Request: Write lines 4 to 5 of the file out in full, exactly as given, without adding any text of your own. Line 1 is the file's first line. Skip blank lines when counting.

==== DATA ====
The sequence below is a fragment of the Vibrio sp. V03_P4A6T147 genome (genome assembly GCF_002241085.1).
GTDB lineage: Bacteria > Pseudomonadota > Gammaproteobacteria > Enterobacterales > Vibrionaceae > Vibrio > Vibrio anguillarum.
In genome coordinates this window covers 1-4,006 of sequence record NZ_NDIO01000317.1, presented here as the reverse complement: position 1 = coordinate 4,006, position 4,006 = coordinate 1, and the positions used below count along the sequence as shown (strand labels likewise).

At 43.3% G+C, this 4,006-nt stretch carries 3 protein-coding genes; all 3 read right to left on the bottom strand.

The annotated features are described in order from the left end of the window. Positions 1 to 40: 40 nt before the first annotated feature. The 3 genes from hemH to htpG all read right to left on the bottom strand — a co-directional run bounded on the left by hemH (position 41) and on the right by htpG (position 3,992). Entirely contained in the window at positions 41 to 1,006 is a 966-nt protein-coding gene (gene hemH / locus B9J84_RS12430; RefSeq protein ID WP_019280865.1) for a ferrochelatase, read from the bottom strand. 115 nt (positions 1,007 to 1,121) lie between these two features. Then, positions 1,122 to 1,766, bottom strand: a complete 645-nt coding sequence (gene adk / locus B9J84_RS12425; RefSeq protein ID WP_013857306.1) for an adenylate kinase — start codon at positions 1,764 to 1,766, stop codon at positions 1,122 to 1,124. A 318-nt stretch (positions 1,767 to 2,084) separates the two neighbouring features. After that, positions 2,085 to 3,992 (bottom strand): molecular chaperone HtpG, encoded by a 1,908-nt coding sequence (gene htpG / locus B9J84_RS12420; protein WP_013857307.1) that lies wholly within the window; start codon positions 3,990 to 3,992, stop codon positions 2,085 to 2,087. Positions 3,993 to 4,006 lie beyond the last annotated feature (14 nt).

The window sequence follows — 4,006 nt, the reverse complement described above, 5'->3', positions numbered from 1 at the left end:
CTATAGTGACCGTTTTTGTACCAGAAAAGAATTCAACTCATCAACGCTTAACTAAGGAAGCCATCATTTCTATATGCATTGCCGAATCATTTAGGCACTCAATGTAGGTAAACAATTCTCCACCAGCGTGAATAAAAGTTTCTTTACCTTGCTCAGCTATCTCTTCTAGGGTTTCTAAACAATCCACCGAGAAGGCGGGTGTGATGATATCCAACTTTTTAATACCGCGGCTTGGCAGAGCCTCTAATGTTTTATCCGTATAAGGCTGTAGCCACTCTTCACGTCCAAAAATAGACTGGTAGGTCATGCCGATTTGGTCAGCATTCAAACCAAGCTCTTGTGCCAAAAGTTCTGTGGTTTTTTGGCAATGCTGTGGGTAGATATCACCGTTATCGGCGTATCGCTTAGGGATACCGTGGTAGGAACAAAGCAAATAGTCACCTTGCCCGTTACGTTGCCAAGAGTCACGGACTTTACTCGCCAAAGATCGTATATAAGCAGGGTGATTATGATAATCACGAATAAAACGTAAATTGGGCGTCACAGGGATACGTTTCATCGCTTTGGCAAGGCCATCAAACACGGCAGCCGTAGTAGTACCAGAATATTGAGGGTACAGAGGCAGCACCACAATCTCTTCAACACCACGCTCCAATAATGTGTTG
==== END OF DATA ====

At 43.3% G+C, this 4,006-nt stretch carries 3 protein-coding genes; all 3 read right to left on the bottom strand.

The annotated features are described in order from the left end of the window. Positions 1 to 40: 40 nt before the first annotated feature. The 3 genes from hemH to htpG all read right to left on the bottom strand — a co-directional run bounded on the left by hemH (position 41) and on the right by htpG (position 3,992). Entirely contained in the window at positions 41 to 1,006 is a 966-nt protein-coding gene (gene hemH / locus B9J84_RS12430; RefSeq protein ID WP_019280865.1) for a ferrochelatase, read from the bottom strand. 115 nt (positions 1,007 to 1,121) lie between these two features. Then, positions 1,122 to 1,766, bottom strand: a complete 645-nt coding sequence (gene adk / locus B9J84_RS12425; RefSeq protein ID WP_013857306.1) for an adenylate kinase — start codon at positions 1,764 to 1,766, stop codon at positions 1,122 to 1,124. A 318-nt stretch (positions 1,767 to 2,084) separates the two neighbouring features. After that, positions 2,085 to 3,992 (bottom strand): molecular chaperone HtpG, encoded by a 1,908-nt coding sequence (gene htpG / locus B9J84_RS12420; protein WP_013857307.1) that lies wholly within the window; start codon positions 3,990 to 3,992, stop codon positions 2,085 to 2,087. Positions 3,993 to 4,006 lie beyond the last annotated feature (14 nt).